(CNN) - President Barack Obama advocated for his jobs package while Rep. Bill Cassidy argued against the health reform law as they stood by their parties' positions Saturday during their weekly addresses.
Obama called on Congress to pass a transportation bill, expand access to college and fund infrastructure projects.
Cassidy, a Louisiana Republican, argued that the health reform law signed by Obama in 2010 had an effect of "driving up health care costs, making it harder for small businesses to hire workers."
"The law, as an example, is going to cost nearly twice as much as we were told, people are already paying more for their health care than they were before, and because of health insurance expenses, employers are canceling plans to expand their businesses, which is to say they will not be hiring new workers," he said.
Cassidy did not say he supported the Supreme Court overturning the law, but said a "majority of Americans want the Supreme Court to overturn all or part of Obamacare."
A CNN/ORC International poll released in early June showed 43% of Americans supported the law while 34% believed it was too liberal and 13% opposed it because it did not go far enough.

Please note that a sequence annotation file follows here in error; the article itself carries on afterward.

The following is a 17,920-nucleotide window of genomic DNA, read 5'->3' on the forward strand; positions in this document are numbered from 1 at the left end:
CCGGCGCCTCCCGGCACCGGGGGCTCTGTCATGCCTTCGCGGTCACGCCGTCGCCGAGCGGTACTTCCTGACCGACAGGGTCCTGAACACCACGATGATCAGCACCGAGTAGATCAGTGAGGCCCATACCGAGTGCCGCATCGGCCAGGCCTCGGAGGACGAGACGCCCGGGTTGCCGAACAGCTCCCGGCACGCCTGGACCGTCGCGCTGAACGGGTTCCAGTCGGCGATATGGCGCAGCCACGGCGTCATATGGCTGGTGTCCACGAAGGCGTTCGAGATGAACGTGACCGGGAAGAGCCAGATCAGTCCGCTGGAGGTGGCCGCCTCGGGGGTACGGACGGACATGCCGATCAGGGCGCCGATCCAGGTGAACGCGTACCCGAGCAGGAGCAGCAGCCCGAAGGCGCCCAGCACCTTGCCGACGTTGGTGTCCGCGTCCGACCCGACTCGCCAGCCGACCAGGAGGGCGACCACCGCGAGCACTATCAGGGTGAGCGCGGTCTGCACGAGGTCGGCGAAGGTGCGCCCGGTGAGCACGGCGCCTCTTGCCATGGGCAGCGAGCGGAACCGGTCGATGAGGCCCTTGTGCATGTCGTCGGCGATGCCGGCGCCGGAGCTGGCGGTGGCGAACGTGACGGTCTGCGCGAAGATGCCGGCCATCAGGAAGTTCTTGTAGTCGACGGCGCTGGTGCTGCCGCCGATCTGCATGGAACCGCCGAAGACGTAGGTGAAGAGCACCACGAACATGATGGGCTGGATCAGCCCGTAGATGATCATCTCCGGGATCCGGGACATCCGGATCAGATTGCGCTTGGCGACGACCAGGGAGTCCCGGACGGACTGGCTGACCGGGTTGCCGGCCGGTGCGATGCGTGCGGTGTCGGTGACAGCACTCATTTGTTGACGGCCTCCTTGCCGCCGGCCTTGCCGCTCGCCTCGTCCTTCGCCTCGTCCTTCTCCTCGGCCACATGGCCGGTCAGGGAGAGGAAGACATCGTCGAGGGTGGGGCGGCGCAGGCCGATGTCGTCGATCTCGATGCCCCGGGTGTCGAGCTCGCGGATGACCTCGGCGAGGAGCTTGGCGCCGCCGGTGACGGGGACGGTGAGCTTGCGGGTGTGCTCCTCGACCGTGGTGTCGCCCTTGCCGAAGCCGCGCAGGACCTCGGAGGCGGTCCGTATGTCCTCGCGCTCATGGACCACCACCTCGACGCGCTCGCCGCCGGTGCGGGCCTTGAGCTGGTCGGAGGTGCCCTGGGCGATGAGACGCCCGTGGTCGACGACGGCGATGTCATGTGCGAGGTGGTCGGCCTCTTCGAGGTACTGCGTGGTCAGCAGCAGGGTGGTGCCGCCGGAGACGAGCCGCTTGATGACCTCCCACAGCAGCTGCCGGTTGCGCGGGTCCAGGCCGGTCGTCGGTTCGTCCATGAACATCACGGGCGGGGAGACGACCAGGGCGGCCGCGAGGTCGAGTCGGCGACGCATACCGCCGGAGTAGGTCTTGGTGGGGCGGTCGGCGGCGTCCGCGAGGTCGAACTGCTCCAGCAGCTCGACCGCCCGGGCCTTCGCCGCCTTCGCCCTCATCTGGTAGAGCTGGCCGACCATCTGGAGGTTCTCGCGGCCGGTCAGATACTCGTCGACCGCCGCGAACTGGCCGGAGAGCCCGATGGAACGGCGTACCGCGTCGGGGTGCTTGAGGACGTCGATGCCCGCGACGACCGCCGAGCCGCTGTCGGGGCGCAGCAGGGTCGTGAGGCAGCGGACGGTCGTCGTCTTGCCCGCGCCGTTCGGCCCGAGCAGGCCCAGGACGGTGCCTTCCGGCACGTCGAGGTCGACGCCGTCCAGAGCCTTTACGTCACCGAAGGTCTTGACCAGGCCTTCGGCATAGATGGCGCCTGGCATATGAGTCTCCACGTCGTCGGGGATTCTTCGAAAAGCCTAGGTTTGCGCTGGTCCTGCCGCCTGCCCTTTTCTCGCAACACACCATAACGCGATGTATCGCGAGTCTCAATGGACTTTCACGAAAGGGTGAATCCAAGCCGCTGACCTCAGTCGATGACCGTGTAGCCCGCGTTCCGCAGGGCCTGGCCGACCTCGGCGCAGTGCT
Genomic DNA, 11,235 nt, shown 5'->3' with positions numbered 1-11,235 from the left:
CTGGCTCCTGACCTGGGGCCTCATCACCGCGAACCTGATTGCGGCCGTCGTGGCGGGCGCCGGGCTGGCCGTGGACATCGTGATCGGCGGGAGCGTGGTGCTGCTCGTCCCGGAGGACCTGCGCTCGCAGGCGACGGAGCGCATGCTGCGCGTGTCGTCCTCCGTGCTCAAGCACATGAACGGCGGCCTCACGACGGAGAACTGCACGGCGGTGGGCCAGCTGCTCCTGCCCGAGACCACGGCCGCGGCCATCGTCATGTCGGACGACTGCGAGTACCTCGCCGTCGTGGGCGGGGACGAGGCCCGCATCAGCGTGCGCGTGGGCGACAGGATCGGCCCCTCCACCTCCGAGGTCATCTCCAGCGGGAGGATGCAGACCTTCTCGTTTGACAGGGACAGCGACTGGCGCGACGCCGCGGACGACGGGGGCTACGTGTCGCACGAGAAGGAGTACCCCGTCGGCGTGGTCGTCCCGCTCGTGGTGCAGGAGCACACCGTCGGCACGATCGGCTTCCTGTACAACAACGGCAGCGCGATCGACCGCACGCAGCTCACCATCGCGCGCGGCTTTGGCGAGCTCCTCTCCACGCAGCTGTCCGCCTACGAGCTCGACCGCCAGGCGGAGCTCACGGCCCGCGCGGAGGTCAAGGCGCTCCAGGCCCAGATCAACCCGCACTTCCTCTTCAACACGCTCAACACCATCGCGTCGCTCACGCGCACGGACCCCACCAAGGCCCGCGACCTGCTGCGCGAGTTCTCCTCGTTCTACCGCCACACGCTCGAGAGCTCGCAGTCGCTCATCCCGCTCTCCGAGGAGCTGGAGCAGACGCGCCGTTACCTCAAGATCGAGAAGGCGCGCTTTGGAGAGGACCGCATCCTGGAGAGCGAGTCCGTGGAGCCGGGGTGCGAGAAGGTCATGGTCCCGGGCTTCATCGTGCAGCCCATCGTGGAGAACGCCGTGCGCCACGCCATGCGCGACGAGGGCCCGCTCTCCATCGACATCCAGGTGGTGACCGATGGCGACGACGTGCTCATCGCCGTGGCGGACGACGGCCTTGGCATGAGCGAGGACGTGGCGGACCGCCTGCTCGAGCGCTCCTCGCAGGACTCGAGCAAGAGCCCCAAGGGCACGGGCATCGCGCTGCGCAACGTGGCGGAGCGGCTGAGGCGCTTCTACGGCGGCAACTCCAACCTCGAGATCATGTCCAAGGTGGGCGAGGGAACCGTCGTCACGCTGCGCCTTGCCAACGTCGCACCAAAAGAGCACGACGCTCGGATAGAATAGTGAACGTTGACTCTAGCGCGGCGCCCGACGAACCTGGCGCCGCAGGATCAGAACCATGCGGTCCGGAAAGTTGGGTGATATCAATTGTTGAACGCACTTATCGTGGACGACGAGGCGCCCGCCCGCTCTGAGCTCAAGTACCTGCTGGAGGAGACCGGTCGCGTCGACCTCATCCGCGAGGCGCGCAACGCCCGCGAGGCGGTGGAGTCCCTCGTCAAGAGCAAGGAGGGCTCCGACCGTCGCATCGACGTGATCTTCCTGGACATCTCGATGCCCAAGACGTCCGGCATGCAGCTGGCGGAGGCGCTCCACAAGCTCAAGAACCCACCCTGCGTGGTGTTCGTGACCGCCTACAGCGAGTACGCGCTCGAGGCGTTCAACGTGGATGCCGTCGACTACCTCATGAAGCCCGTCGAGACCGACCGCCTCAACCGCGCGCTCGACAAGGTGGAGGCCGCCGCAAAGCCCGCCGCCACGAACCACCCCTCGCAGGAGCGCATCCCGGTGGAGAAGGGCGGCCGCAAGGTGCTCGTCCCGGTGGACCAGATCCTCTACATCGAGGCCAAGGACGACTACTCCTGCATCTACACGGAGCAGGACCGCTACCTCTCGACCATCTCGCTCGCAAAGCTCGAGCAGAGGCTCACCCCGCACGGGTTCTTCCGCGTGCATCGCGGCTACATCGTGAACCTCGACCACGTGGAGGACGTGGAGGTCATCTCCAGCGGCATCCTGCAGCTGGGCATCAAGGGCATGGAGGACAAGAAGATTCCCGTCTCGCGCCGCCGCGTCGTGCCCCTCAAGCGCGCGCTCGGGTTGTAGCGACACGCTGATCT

An additional 10% said they had no opinion on the law.
Cassidy said his experience as a doctor informed his views on quality care.
"Families should be able to make their own health care choices, visit the doctor of their choosing and receive the health care they and their physician feel is best," he said, arguing the health law does not do that.
In his address, Obama focused on several measures, including funding for a transportation law.
"Bridges are deteriorating after years of neglect. Highways are choked with congestion. Transportation delays cost Americans and businesses billions of dollars every year," he said. "And there are hundreds of thousands of construction workers who have never been more eager to get back on the job."
Obama touted $500 million in transportation-related grants announced Friday, but said additional action by lawmakers is necessary to "take steps that we know will create jobs now and help sustain our economy for years to come."
He also noted the increase in student loan interest rates that will kick in at the end of the month barring action on the Hill.
But election-year politics which does not reward compromise has made legislative logjam a much more likely outcome than bipartisan breakthroughs.
"We've got responsibilities that are bigger than an election," Obama told legislators.
Cassidy did not mention the election year.